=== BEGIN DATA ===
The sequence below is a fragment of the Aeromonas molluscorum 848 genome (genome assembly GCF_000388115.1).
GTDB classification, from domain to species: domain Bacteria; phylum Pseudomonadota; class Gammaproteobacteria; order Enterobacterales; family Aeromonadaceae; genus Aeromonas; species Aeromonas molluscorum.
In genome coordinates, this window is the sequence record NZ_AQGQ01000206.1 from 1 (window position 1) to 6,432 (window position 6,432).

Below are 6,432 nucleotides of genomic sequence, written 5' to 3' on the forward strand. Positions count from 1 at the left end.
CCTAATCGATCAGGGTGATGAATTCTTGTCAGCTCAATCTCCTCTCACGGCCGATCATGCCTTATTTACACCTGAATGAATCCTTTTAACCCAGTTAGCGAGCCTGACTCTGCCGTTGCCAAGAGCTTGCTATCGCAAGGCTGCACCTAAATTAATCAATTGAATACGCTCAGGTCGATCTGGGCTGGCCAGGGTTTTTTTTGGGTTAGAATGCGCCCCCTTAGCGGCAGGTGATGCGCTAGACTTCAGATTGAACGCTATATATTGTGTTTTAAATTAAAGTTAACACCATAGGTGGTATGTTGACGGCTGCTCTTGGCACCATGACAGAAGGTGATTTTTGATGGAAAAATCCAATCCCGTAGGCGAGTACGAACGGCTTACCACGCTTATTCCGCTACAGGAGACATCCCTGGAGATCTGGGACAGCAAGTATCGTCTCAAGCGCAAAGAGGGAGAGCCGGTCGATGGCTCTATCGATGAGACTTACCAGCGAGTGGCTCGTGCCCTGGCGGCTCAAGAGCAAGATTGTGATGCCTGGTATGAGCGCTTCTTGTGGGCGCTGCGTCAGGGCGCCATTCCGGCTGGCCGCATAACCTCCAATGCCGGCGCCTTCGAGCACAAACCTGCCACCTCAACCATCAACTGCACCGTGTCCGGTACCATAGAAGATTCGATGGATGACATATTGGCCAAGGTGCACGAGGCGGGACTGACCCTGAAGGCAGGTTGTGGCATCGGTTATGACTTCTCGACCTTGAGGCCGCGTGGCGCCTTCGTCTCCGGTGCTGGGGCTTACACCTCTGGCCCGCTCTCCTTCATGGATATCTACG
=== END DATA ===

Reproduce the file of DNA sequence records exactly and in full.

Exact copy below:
The sequence below is a fragment of the Aeromonas molluscorum 848 genome (genome assembly GCF_000388115.1).
GTDB classification, from domain to species: domain Bacteria; phylum Pseudomonadota; class Gammaproteobacteria; order Enterobacterales; family Aeromonadaceae; genus Aeromonas; species Aeromonas molluscorum.
In genome coordinates, this window is the sequence record NZ_AQGQ01000206.1 from 1 (window position 1) to 6,432 (window position 6,432).

Below are 6,432 nucleotides of genomic sequence, written 5' to 3' on the forward strand. Positions count from 1 at the left end.
CCTAATCGATCAGGGTGATGAATTCTTGTCAGCTCAATCTCCTCTCACGGCCGATCATGCCTTATTTACACCTGAATGAATCCTTTTAACCCAGTTAGCGAGCCTGACTCTGCCGTTGCCAAGAGCTTGCTATCGCAAGGCTGCACCTAAATTAATCAATTGAATACGCTCAGGTCGATCTGGGCTGGCCAGGGTTTTTTTTGGGTTAGAATGCGCCCCCTTAGCGGCAGGTGATGCGCTAGACTTCAGATTGAACGCTATATATTGTGTTTTAAATTAAAGTTAACACCATAGGTGGTATGTTGACGGCTGCTCTTGGCACCATGACAGAAGGTGATTTTTGATGGAAAAATCCAATCCCGTAGGCGAGTACGAACGGCTTACCACGCTTATTCCGCTACAGGAGACATCCCTGGAGATCTGGGACAGCAAGTATCGTCTCAAGCGCAAAGAGGGAGAGCCGGTCGATGGCTCTATCGATGAGACTTACCAGCGAGTGGCTCGTGCCCTGGCGGCTCAAGAGCAAGATTGTGATGCCTGGTATGAGCGCTTCTTGTGGGCGCTGCGTCAGGGCGCCATTCCGGCTGGCCGCATAACCTCCAATGCCGGCGCCTTCGAGCACAAACCTGCCACCTCAACCATCAACTGCACCGTGTCCGGTACCATAGAAGATTCGATGGATGACATATTGGCCAAGGTGCACGAGGCGGGACTGACCCTGAAGGCAGGTTGTGGCATCGGTTATGACTTCTCGACCTTGAGGCCGCGTGGCGCCTTCGTCTCCGGTGCTGGGGCTTACACCTCTGGCCCGCTCTCCTTCATGGATATCTACG